• Fixation by partially threaded screws
provide strong interfragmentary
compression and stable fixation which allows
• The posterior-to-anterior screws have been
found to be biomechanically superior to
• This is because countersinking needed with
AP screws damage the subchondral bone
and compromise the stability.
• PA screws also have the advantage of
leaving the articular cartilage intact.
• Fixation by variable pitch headless
screws such as Accutrak is
biomechanically superior to PA lag
• The major advantage of all headless
screws, is that the screw is placed within
the bone without any outside
prominence, avoiding impingement.
Herbert screw fixation of capitellar fractures
Amr S. Elgazzar
Egyptian Orthopedic Journal 2013, 48:335-338
Open reduction and internal fixation with Herbert screws
leads to minimal articular damage and rigid fixation as well as
early mobilization. Encountering a free capitellar fragment
and nonunion should not discourage the use of internal
fixation, as avascular necrosis is less likely to occur with good
fixation and early mobilization.
Open Reduction And Internal Fixation Of Capitellar Fractures With Headless
David E. Ruchelsman et al
J Bone Joint Surg Am. 2008;90:1321-1329
Good to excellent outcomes with functional ulnohumeral motion can
be achieved following internal fixation of these complex fractures.
Type-IV fractures often are associated with metaphyseal comminution
or a radial head fracture and may require supplemental fixation.
The fixation of type-1 capitellum fractures with 2 to 3
cannulated cancellous screws inserted postero-
anteriorly achieved excellent functional outcome.
Cannulated cancellous screw fixation for capitellum fractures in
Kee Leong Ong, Arjandas Mahadev
Journal of Orthopaedic Surgery 2011;19(3):346-9
50 year old male patient with
Capitellum and radial head fracture
Type II (Kocher-Lorenz fracture)
• Fracture involves a shell of the articular
cartilage with a thin layer of bone.
• Fragment is usually displaced anteriorly.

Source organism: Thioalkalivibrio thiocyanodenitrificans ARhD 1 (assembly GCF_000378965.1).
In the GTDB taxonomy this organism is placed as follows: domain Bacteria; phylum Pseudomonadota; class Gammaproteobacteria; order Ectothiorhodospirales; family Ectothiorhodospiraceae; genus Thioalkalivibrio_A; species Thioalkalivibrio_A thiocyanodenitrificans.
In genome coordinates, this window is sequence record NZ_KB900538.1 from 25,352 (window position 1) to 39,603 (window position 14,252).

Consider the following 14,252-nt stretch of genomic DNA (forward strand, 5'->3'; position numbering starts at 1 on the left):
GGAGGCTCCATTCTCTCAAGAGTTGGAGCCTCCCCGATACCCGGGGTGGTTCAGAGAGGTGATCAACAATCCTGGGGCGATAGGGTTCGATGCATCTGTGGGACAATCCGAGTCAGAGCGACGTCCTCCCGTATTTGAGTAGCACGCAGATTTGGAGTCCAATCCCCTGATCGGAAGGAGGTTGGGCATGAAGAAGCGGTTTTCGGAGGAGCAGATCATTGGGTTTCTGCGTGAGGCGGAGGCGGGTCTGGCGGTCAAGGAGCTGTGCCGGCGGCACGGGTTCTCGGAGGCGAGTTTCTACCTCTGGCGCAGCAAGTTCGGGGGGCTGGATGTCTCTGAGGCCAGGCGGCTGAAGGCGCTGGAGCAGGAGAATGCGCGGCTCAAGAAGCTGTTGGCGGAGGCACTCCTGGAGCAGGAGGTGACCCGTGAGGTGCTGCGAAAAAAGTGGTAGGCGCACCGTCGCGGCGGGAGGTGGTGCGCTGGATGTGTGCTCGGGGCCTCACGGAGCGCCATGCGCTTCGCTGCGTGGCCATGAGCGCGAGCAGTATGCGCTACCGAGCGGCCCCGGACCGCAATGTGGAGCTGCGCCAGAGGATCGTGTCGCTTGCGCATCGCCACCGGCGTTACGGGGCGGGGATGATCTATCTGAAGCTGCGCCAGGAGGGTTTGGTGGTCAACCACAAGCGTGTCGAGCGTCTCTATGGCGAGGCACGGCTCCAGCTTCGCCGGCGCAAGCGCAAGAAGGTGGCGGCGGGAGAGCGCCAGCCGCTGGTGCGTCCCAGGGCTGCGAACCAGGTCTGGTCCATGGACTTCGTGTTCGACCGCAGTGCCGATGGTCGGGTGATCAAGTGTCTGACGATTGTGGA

• Fragment excision is the recommended
• May be difficult to fix as the fragment has only
a thin shell of bone. Fixation by headless
screws may be done if feasible, otherwise
excision may have to be done.
European journal of trauma 2003
Rashid Khan et al
Treatment of Type 2 Capitellum fracture with K wire
Type III (Broberg and Morrey)
• Comminuted fractures
• Difficult to reduce anatomically
• Need excision of fragment
65 year old patient with Comminuted
Type IV (McKee modification)
• Fracture that includes more than the lateral
half of the trochlea.
• Fixation with non-cannulated AO screws
through extended lateral Kocher's approach is
the recommended treatment
Outcome of surgical treatment of type IV capitellum fractures
Chinese Journal of Traumatology 2012;15(4):201-205
Ajay Pal Singh*, Ish Kumar Dhammi, Vipul Garg and Arun Pal Singh
In Type 4 Capitellum Fractures, a good
functional outcome can only be achieved with
open reduction and stable internal fixation
followed by early mobilization.
19 year old male patient with Capitellum and Trochlea fracture
The lateral image shows the ‘‘double-arc’’ sign (arrows) that is
pathognomonic for a coronal shear fracture of the capitellum
with medial extension through the trochlea.
Treated by anterior approach using two antero
posterior Herbert screws
• Nonunion (1-11% with ORIF)
• Ulnar nerve injury
• Heterotopic ossification (4% with ORIF)
• AVN of capitellum
• Nonunion of olecranon osteotomy
–Posterior splint immobilization for < 3 weeks
•Non-displaced Type I and Type II fractures (<1 mm
–Open reduction and internal fixation
•Displaced Type I fractures (>1mm), and all Type III and
Type IV fractures
•(In Type II fractures excision/ fixation depending on the
Fragment excision :
– displaced (>2mm) Type II fractures
– displaced (>2mm) Type III fractures
Total elbow arthroplasty:
Unreconstructable capitellar fractures in elderly
patients with associated medial column instability
To take home ….
• Capitellum Fractures though rare, should not be
missed. A proper X-ray and CT is mandatory
• Anatomical reduction with a headless screw is ideal
in most of the situations.
• Approach most commonly lateral, rarely an anterior
or posterior approach may be necessary.